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August 17, 2004

On Speed

bushrunning1

(I run, therefore I am)

 

In the lead story in this weekend’s NYTimes Week in Review ("Intelligence: Why a Fix Is So Elusive"), David Sanger discusses why our intelligence apparatus is so difficult to reshape. Besides the political obstacles, Sanger believes the problem also has to do with the expectation for instant answers. He writes:



"In an age when voters are accustomed to near-instant action – quick tax cuts to spur a lagging economy or the quick toppling of the Taliban and Saddam Hussein – retooling the early warning system is an entirely different matter. Even if the problem weren’t so complex, what Washington calls the "intelligence community" is so big, and so turf-conscious that this is a project condemned to move at the speed of landing an astronaut on Mars."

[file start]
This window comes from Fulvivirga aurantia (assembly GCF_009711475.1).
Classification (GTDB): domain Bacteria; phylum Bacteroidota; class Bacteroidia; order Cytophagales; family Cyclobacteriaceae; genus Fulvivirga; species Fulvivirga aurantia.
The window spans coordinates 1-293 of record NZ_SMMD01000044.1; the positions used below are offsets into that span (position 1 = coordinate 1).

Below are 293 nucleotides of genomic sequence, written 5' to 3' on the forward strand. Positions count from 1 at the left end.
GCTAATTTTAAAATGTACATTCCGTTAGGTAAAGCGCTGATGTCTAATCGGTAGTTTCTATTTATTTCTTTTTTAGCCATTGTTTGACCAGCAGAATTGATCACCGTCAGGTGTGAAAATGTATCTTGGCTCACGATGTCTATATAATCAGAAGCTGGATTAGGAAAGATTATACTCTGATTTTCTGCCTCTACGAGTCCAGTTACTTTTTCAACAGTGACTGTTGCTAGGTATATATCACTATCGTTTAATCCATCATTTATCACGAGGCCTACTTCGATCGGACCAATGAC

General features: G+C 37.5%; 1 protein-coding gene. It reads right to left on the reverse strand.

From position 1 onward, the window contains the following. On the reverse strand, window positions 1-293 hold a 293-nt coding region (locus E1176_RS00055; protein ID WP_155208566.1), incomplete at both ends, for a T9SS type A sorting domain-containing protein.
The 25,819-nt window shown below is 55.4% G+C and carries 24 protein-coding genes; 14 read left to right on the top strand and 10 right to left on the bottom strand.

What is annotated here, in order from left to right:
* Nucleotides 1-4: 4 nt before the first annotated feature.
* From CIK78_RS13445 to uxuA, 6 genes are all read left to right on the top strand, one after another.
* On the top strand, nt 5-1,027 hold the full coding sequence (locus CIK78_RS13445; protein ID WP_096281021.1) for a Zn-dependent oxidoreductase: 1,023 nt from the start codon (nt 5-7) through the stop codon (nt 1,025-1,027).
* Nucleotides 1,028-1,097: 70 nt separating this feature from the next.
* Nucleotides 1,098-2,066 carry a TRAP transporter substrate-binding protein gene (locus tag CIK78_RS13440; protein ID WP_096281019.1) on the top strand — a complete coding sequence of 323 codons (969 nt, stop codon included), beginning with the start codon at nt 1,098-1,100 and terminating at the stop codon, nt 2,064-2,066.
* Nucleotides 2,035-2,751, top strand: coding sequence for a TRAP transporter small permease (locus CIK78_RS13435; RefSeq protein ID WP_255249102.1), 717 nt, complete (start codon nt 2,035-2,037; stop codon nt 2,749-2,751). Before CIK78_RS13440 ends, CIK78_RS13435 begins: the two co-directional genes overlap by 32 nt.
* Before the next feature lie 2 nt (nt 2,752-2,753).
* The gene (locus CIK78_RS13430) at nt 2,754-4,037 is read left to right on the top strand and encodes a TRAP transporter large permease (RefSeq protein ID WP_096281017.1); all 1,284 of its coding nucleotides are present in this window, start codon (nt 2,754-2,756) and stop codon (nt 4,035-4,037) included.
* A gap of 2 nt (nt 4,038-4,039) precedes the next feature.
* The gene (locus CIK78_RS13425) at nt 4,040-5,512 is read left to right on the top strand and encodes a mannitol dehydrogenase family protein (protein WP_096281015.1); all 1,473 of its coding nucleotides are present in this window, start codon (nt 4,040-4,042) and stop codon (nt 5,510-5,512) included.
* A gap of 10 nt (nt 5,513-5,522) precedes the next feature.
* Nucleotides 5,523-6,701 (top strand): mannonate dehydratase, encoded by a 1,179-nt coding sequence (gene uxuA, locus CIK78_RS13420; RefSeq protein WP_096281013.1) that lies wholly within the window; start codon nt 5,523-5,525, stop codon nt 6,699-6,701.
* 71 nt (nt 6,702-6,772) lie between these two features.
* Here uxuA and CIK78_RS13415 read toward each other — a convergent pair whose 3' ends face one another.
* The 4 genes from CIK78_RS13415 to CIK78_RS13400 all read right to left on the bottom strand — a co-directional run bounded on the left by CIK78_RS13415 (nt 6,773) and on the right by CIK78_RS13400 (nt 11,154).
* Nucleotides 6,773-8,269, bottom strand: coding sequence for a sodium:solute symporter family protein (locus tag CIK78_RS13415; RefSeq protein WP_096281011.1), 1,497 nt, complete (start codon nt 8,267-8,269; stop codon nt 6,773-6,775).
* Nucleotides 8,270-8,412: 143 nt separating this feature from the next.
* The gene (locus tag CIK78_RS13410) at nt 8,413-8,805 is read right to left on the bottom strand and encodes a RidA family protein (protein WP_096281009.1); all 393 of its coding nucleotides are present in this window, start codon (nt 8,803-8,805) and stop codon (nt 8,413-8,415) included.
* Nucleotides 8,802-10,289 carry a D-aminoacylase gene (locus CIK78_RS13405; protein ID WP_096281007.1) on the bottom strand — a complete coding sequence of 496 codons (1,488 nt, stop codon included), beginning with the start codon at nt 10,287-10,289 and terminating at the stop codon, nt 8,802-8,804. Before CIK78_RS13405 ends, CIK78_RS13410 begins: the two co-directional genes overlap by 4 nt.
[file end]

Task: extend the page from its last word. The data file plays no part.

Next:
To his credit, Sanger doesn’t attribute "instant action" to any specific person or cause. He doesn’t even say there is an outcry for it. All he states is that speed has become the rule of the day.

It’s interesting, in his attacks on Kerry, how adamantly Bush ridicules "complexity" and "nuance." Of the many ways Bush has reshaped the terms of society, one is to value action at the expense (even the absence) of deliberation. If Bush’s reputation with the electorate is starting to show cracks, I suggest it might have less to do with ideology than with stamina. (Not his, ours.)

I’m not a big fan of time management theories. However, they do describe an interesting phenomena in lightweight, impulsive, "Type A" folks like Bush. Often, for such a person, everything is so urgent, no time is left for what’s important.

(image: cincinnati.com)

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